Millennials and the Forwarding Industry
AIT Worldwide Logistics’ Vice President of Human Resources discusses her company’s approach to millennial employment trends
By Matt Sanders
Countless news stories cast an unflattering light on the millennial generation and their relationship with the workplace. But according to Elena Trujillo from AIT Worldwide Logistics, there’s little to be gained by lamenting or bucking against the prevailing millennial trends.
Trujillo is Vice President of Human Resources at the global supply chain solutions provider and rather than wading against the current, her strategy is to pursue a model that embraces millennials’ tendencies while creating positive outcomes for both AIT and its 900+ team members.
Logistics as a Career
Commenting about whether millennials are attracted to the prospect of working in the forwarding industry, Trujillo says, “We’ve found a high level of interest in supply chain management careers among young professionals. Our Human Resources team works with many colleges and we participate in numerous recruiting fairs – there’s never a lack of interest in AIT and our industry. Supply chain majors are more popular than ever and we see plenty of interested people approaching us.”
According to Trujillo, the industry offers a myriad of learning opportunities making it attractive to millennial job-seekers. “If you’re looking for your first job out of college, there are career paths in logistics where newcomers can quickly take on a lot of responsibility,” she says. “That’s especially true at a company the size of AIT.”
“Logistics also offers nearly endless career opportunities with a variety of branches. In particular, there’s a fair degree of fluidity between Sales and Operations roles,” she adds. “A fast-paced industry like ours cultivates rapid learning and careers can blossom quickly in comparison to other fields. There are also avenues available to pursue global career trajectories for those who are willing to work overseas.”
Engagement with Company Culture
Newly hired AIT team members quickly discover a variety of ways to engage with the company’s culture. Trujillo explains that the organization has ramped up companywide efforts in recent years to provide opportunities for teammates to engage with leadership and each other in structured settings.
She cites last year’s firmwide initiative that organized small group meetings to discuss AIT’s Core Values. Participants who attended these workshops and webinars responded via surveys and described behaviors that they thought should be associated with each Core Value. Thousands of individual suggestions were gathered and an intense process to identify trends in the data set ultimately yielded five Behaviors linked to each of the company’s Core Values.
As a result, Trujillo reports that the Core Value Behaviors are recognized as bona fide grass roots ideas conceptualized by team members from across AIT’s network. “By definition, everyone has a stake in the Core Value Behaviors,” she says. “While there’s value firmwide, we found that this process was particularly meaningful for our millennials. They witnessed the process up close. They saw the leadership’s sincere interest in listening and engaging. Now I think we are all realizing how the time, space and resources that were invested are beginning to pay off and strengthen our organization.”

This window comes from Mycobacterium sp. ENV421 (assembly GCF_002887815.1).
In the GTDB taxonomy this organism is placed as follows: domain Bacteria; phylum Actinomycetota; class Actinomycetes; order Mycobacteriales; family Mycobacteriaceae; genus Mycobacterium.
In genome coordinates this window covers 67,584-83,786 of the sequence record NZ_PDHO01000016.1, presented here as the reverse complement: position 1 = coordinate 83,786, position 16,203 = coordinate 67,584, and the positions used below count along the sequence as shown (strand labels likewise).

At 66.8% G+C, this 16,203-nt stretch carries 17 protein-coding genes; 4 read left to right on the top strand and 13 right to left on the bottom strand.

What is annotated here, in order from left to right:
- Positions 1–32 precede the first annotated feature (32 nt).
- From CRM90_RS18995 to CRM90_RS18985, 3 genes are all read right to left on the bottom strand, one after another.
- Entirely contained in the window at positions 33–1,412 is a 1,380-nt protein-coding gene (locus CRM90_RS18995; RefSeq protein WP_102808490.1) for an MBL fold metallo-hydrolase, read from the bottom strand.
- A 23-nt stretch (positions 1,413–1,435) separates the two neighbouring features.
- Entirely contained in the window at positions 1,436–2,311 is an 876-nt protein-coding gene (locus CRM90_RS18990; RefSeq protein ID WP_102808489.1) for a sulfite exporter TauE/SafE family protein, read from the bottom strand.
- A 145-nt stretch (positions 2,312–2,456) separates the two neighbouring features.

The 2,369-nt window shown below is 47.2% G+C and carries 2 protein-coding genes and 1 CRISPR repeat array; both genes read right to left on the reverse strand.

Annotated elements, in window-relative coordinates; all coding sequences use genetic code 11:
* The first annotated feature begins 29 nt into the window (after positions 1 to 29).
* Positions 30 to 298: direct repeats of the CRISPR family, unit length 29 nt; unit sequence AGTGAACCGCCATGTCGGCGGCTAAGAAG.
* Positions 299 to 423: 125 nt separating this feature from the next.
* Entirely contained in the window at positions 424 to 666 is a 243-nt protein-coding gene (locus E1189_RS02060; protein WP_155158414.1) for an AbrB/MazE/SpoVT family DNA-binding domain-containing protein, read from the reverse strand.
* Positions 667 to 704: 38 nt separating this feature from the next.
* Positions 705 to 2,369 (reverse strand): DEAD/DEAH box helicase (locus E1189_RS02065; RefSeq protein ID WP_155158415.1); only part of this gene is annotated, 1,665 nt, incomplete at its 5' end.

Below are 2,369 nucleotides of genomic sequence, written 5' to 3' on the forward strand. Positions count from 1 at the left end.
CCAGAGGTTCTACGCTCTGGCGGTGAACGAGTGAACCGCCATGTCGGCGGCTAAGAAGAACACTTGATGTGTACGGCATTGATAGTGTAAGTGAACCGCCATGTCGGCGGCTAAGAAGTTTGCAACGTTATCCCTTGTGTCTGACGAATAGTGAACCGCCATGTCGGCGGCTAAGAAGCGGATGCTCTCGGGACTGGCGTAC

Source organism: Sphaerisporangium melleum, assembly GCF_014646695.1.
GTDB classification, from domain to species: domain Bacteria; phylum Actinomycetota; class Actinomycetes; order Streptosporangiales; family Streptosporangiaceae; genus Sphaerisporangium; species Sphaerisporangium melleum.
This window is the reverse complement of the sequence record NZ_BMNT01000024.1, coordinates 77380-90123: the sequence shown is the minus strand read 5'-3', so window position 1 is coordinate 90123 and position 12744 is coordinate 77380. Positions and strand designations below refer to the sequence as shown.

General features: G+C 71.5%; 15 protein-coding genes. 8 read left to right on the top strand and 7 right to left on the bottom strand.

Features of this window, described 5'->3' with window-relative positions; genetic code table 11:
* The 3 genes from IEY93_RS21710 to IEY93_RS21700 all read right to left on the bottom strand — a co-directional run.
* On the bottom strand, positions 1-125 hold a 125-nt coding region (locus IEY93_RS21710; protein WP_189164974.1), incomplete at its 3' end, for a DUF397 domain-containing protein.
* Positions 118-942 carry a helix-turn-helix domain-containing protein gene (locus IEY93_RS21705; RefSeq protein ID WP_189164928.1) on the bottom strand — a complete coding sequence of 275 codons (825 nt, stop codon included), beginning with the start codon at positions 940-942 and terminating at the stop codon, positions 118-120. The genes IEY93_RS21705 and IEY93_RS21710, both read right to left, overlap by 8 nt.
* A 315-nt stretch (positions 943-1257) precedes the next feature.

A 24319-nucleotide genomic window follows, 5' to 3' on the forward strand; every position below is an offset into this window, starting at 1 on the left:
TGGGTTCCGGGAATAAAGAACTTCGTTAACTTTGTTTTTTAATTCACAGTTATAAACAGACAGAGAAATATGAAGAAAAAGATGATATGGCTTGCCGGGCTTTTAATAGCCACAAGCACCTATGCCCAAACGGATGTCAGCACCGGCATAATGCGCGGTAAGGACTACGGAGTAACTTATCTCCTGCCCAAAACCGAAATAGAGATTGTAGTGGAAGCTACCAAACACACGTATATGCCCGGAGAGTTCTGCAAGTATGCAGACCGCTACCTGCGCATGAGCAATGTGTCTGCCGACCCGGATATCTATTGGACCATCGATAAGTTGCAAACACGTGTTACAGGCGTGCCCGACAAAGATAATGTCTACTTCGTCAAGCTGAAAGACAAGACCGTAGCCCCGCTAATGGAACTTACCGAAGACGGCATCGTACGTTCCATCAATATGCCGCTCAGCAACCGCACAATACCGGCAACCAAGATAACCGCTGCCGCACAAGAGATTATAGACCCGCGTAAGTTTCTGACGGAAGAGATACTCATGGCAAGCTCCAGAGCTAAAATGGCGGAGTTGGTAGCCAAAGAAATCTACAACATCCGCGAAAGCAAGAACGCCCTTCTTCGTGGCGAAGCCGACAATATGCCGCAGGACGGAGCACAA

Talent Pool Influence
A 2016 Gallup poll finds that millennials are more likely to switch jobs and more open to new job opportunities than their generational counterparts. Trujillo’s team has incorporated an understanding of these generational attitudes towards work as part of their overall approach with AIT’s workforce.
“As a company, we welcome young people onto our team and provide them with on-the-job training,” she says. “We hire college graduates who are eager to learn and we realize their first job out of school is often a temporary stop and part of their development.”
Such a statement may give pause for some employers, but from AIT’s perspective, hiring millennials is frequently a win-win situation. Trujillo says, “We generally experience great performance from our millennials before they move on to their next challenge. We hope they stay and some of them do, but sometimes they simply want to move on – no matter how great the company is. AIT respects this mindset and we have integrated it into our model.”
Attempts to retain millennial teammates who are inclined to switch jobs frequently as part of a broader lifestyle choice may be futile. Instead, Trujillo channels her team’s efforts into promoting rewarding work experiences for the company’s employees.
When considering all the former AIT team members in the marketplace, she says, “People who have previously worked here are ambassadors for AIT. Wherever they land, they’re arriving with AIT standards embedded in their skill sets: our customer focus, our proactive communication, our collaborative practices and all the other Core Values have an influence in any new role. Their performance at other companies and the opinions they share about their time at AIT are more influential than any recruiting or branding message we could ever put out there.”
Trujillo concludes, “One comment getting back to us over and over again is that we are known for having great teammates. Almost across the board, AIT employees are fond of the people they work with. We build upon that by promoting an atmosphere where leadership is listening and incorporating feedback to make improvements. We collaborate within and across teams to develop solutions. We band together to give back our time and talent with volunteer efforts in our communities. Most of all, we encourage a fun working environment where we take our tasks seriously, but not ourselves. I think that’s the reputation we’re reinforcing every day at AIT.”
Published in the Fall 2017 issue of Airforwarders Association's FORWARD Magazine.